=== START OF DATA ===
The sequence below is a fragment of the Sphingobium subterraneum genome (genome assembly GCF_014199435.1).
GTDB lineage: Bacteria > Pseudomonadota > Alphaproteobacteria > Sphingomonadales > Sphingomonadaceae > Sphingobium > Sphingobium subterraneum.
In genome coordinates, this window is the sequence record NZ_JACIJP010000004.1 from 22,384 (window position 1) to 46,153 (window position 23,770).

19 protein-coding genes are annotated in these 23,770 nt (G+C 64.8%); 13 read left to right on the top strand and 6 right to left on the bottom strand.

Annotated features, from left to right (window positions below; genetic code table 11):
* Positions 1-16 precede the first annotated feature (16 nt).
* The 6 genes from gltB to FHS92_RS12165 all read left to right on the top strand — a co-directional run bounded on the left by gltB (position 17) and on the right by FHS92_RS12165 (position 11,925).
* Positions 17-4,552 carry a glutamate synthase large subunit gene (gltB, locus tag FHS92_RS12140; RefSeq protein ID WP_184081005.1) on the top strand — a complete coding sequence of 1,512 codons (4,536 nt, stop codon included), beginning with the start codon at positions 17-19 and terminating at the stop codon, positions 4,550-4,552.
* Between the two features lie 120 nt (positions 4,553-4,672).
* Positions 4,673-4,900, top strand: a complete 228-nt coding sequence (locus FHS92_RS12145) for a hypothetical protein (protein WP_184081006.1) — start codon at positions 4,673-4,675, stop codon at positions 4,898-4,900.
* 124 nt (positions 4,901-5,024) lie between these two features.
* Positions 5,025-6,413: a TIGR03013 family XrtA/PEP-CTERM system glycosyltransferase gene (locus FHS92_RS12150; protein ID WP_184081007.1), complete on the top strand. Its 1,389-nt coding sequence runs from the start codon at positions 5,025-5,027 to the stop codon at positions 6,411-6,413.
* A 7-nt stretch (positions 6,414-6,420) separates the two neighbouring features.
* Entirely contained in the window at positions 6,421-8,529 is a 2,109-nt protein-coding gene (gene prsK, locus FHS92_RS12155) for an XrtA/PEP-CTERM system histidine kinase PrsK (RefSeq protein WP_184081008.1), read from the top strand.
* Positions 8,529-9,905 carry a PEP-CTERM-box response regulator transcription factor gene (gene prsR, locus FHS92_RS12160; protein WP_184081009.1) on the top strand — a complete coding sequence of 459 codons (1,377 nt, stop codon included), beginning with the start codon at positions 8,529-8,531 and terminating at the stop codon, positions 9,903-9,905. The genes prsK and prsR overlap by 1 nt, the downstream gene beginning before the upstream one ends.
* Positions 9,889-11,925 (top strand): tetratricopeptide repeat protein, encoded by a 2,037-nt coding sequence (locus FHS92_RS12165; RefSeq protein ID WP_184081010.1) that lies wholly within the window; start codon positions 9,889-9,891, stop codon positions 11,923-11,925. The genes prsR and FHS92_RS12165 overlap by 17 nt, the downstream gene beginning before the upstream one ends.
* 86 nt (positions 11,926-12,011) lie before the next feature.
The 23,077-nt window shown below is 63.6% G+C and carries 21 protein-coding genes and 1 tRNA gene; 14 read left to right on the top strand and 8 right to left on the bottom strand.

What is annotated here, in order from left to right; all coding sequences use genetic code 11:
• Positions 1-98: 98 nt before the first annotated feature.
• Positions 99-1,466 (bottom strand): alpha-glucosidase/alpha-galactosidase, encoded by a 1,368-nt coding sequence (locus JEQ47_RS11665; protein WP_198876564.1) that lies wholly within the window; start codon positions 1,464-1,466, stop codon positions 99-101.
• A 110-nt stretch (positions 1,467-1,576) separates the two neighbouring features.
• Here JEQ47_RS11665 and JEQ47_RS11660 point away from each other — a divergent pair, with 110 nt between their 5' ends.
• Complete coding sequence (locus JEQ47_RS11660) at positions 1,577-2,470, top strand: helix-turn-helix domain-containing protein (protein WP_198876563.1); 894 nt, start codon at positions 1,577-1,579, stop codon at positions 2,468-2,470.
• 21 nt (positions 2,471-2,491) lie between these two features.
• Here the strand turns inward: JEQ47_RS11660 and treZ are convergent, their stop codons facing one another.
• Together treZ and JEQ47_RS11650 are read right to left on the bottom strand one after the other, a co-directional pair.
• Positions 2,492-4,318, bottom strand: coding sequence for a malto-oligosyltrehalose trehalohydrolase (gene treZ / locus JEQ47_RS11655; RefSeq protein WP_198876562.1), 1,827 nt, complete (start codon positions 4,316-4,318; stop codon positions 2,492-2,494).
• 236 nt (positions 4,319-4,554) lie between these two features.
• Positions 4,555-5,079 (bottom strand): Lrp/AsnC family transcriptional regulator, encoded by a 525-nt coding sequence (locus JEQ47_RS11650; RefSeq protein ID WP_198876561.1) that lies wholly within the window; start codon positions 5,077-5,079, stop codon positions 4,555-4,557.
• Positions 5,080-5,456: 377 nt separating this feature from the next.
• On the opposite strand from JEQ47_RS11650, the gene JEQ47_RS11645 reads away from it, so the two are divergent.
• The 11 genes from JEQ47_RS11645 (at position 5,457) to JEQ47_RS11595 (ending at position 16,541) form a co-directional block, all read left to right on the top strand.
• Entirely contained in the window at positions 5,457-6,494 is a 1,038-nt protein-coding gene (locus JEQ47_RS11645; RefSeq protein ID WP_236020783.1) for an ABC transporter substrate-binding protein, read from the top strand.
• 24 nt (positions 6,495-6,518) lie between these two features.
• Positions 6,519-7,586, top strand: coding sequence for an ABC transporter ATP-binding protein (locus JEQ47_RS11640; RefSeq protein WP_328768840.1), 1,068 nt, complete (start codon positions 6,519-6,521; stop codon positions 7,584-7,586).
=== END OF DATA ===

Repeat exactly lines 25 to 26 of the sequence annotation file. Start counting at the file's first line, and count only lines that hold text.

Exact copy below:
• 21 nt (positions 2,471-2,491) lie between these two features.
• Here the strand turns inward: JEQ47_RS11660 and treZ are convergent, their stop codons facing one another.